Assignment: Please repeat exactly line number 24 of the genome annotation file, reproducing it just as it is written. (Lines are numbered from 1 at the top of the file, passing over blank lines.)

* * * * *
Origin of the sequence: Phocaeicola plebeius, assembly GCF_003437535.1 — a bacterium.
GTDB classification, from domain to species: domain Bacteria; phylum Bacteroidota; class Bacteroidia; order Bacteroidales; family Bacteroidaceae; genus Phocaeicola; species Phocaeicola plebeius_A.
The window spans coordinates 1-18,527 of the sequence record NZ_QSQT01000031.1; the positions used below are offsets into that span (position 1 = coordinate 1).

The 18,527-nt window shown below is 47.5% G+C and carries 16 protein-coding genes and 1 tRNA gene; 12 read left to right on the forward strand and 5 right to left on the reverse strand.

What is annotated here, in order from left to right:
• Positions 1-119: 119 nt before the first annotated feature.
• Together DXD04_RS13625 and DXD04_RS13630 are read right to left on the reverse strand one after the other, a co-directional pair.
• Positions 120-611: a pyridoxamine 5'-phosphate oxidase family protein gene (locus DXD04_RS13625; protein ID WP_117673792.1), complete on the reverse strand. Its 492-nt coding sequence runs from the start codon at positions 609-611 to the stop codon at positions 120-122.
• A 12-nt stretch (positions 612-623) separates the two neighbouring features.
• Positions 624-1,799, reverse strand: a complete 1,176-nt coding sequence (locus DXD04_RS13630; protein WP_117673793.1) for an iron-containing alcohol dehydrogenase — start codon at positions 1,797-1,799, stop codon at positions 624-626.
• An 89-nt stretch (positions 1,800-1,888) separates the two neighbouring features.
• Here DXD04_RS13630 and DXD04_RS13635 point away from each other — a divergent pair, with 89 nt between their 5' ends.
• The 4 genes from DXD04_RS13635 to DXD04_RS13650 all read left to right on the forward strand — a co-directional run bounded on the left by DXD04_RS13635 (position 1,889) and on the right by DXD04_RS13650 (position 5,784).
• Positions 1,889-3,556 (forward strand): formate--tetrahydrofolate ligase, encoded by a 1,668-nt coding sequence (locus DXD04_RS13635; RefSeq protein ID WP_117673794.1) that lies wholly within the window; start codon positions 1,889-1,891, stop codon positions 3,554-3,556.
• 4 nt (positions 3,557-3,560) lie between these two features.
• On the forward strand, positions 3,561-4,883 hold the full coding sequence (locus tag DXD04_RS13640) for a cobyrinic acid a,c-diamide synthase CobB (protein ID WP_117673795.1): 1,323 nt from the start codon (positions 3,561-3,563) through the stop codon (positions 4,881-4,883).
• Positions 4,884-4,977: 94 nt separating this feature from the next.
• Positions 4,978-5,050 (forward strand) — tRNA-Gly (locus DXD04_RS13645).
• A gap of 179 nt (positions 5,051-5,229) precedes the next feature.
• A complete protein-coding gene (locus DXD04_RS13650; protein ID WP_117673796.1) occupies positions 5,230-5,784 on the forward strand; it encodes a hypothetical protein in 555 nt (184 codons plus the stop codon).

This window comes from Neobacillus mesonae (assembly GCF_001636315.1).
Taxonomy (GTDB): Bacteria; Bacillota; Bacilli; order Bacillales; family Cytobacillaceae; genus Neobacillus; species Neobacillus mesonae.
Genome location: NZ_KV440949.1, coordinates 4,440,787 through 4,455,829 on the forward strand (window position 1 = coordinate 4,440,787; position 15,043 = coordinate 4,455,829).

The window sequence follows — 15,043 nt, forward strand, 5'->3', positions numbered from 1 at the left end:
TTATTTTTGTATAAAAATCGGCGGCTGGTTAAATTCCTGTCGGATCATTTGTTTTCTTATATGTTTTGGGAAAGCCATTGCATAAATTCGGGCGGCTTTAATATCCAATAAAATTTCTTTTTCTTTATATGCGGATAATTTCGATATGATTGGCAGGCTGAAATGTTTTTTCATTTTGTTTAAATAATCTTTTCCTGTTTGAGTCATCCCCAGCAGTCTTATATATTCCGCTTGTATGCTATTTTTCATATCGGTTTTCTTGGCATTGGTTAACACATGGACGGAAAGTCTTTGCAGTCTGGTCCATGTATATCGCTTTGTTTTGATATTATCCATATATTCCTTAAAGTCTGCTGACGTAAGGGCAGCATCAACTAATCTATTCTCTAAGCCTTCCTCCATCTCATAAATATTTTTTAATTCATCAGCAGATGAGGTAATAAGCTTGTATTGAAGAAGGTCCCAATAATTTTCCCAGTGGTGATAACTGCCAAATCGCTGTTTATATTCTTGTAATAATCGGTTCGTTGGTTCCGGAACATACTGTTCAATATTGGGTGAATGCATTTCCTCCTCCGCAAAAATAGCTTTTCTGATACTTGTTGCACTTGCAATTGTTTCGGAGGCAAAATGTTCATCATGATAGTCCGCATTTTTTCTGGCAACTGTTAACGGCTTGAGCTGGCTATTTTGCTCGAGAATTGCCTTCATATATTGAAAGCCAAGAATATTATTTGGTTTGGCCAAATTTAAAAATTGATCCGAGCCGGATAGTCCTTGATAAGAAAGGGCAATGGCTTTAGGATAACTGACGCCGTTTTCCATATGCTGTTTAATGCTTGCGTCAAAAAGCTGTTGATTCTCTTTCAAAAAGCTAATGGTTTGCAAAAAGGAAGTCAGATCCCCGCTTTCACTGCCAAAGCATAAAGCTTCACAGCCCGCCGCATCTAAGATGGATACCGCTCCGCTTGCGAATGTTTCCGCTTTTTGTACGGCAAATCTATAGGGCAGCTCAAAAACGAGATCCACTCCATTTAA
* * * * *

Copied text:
The window sequence follows — 15,043 nt, forward strand, 5'->3', positions numbered from 1 at the left end: